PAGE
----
Buying a car can be considered a major purchase right up there with buying a home. The car you buy will serve you for several years and you hope it will be worth the money. While it is advisable to save as much as you can before you purchase a car, this may not always be easy.
You may need to balance out what you have as savings and what you must borrow. Your credit rating, employment status and other factors will also play a significant role in your car purchasing process.
The important thing to know is where you can save some money and where you cannot. This will give you better negotiating skills. Here we cover 7 ways you can save money when buying a car.
Money Saving Tips for Buying a Car
1. Be Clever With Your Financing and Insurance
Car dealers know this is where they make their bread and butter. If they can get you to purchase a car with terms that favor them, they can be sure of a healthy payout at your expense.
To save money, compare different financing and insurance options from different vendors, not just car dealers. As it is not mandatory to take their F&I options, you can buy the car from them but get more favorable F&I options elsewhere. What most car dealers will do, however, is make it seem like it is the perfect package.
Just buy and drive, as the slogan goes. Doing this means leaving money on the table. Do your homework and you will find you can make anything from a few hundred to a few thousand dollars in savings.
2. Buy Certified Pre-owned
Certified pre-owned or CPO vehicles may be another way you can save money. They are usually sold by a dealership and tend to have gone through some tests to certify their condition. The upside is that CPO vehicles are in excellent running condition but come at a lower price.
In some cases, the previous owner may have used the car for only a year or two. Another advantage of purchasing a CPO vehicle is that you can get the title upfront owing to the cheaper price and the possibility to buying it outright. This means you can use the title for other purposes such as getting title loans or any other similar financing.
3. Do Not Trade-in Your Old Car
Trading in your old car at the dealership is easy but does not always offer you good value. Dealers are predisposed to value your trade-in low as they have to add a markup for when they sell it off later.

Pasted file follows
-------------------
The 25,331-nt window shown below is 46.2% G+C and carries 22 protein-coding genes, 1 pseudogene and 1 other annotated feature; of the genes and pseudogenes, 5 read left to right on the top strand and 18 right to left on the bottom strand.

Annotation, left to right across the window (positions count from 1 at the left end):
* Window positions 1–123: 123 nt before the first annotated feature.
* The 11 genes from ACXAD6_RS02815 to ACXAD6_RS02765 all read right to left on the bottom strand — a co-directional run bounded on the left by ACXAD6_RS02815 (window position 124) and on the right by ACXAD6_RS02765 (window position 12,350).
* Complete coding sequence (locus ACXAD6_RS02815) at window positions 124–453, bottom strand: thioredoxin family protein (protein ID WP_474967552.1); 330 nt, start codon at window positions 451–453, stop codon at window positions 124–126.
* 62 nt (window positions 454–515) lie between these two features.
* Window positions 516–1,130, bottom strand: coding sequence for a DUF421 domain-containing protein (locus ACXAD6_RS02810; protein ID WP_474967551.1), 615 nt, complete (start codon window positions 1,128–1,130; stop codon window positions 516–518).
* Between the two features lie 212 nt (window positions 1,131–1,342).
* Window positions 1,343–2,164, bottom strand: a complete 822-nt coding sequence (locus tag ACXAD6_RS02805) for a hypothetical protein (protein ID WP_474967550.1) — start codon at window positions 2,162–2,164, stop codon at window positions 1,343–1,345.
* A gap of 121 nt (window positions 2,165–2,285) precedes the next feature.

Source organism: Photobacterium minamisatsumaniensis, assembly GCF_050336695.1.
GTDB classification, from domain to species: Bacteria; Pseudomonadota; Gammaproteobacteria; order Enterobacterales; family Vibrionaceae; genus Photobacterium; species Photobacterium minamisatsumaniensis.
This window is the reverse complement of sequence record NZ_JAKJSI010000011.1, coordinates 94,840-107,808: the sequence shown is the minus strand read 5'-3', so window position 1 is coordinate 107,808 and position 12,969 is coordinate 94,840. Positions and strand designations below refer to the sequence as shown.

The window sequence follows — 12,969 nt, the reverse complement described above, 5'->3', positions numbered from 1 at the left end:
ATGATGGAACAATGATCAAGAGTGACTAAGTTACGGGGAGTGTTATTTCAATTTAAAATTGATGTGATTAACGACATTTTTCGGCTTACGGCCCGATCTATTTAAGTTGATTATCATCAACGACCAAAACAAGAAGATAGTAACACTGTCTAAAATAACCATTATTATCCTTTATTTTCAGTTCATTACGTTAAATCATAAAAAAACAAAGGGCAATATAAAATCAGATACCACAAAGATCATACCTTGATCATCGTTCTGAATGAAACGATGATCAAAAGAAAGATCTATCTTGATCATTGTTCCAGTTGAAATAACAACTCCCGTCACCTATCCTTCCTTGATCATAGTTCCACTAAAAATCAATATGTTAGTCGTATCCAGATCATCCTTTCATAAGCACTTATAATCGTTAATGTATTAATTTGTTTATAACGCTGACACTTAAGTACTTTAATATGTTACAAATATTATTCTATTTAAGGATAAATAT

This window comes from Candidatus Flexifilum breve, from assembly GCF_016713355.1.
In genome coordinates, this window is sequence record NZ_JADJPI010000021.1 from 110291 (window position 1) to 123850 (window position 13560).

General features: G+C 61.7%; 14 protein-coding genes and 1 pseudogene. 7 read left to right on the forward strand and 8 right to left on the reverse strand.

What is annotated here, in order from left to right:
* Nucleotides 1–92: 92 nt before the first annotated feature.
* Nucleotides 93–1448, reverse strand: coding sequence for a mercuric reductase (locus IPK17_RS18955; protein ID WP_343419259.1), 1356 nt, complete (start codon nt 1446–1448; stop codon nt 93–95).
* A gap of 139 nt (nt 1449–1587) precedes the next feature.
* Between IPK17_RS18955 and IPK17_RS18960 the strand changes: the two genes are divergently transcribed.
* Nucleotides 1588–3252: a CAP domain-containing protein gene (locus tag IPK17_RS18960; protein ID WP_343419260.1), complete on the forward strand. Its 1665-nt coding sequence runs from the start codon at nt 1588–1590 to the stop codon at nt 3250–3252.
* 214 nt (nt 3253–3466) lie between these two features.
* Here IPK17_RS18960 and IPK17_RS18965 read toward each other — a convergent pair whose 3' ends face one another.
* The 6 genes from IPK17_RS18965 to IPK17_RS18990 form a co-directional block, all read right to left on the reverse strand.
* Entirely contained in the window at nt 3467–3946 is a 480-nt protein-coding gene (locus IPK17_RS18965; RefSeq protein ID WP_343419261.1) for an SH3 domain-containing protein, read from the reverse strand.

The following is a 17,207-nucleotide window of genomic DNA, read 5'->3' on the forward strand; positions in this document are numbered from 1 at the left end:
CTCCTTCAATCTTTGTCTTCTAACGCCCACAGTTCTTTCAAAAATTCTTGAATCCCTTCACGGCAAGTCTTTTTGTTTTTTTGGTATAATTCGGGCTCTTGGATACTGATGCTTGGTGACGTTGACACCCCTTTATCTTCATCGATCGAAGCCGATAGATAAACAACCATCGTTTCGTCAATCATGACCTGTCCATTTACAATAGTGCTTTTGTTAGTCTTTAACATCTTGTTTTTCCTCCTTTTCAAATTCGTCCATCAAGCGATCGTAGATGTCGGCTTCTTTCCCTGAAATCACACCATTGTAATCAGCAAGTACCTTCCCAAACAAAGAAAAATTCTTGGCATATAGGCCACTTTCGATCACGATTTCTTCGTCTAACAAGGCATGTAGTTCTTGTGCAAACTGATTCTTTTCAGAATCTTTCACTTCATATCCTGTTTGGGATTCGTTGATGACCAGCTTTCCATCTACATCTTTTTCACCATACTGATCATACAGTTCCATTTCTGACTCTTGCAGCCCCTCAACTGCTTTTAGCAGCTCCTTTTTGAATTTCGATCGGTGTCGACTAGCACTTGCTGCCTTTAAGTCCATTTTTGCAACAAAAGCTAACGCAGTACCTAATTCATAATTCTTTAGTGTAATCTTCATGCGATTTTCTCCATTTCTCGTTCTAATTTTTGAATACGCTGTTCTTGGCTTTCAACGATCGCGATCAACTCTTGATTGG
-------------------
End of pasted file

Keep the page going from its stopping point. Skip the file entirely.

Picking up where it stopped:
Instead, try and sell your old car yourself. Put it on the internet and see if you can get a buyer. This way, you can be guaranteed a higher sale price than what the dealer has to offer. Before you do this, first have your old car appraised. Then go to the dealer and see how much they are willing to offer. This will help you determine the best price to sell your old car for.
4. Go For Mid-level Car Models
Every car has low-level, mid-level and top-level models, each attracting different pricing. To balance value and price, go for mid-level models, regardless of the make you choose. Low-level models will mostly be basic and targeted at buyers who are only interested in the price.
High-level models will target those who may be more concerned with luxury and features than with price. Mid-level models will offer you a mix of both. While you may be tempted to purchase the model with the sports trim and Bose speaker system, be careful as these can run you up to $10,000 extra.
Extras are another way car dealers meet their margins so watch out for this next time you are out hunting for a new car to buy.
5. Buy What Is Available
It is always nice to buy a car with all the customizations and extras you picked. There is a feeling of true ownership when you do. If you want to save money, you may have to consider purchasing a car from dealer stock.
These are the vehicles the dealer has available and that come as-is. While this may not be what you hoped for, it will save you money as the dealer is always willing to offload their stock at a lower price.
The other incentive dealers have when selling you existing stock is special orders tend to be complicated to fulfill. It is way easier for them to sell you what is on hand. This means you have quite some negotiating room when purchasing dealer stock.
6. Start With A Manageable Monthly Payment
When looking for a car, you may be tempted to first start shopping around and then seeing if you can afford what is out there. While you may have a final budget of how much you are willing to spend, do you know how much that will translate to in monthly payments?
Calculating this figure will help you know whether what you are buying will be burdensome to pay back. You can get these figures by speaking with your lender to help you reverse calculate your total budget based on how much you can manage to pay each month.
Doing this will help you save money in the long run as you will avoid expensive car purchases that may not fit in with your monthly budget.
7. Balance Value And Savings
It is true that you can buy a car for even a few hundred dollars. But the question is, will that car serve you well? While saving money is important, you must balance value and savings. You want to buy a car that did not cost you too much but at the same time will be reliable in use.
The way you will save money here is in maintenance costs. If you buy a car that is cheap but is not reliable, you may find you have spent what you saved in maintenance costs fast. Look for a car that will cost you little to maintain and that you are sure will also have a good resale value when the time comes to offload it.
Saving money when buying a car is easy if you have the know-how. Doing your research and being patient as you look can help you avoid money traps and save money on the purchase and later in maintenance costs.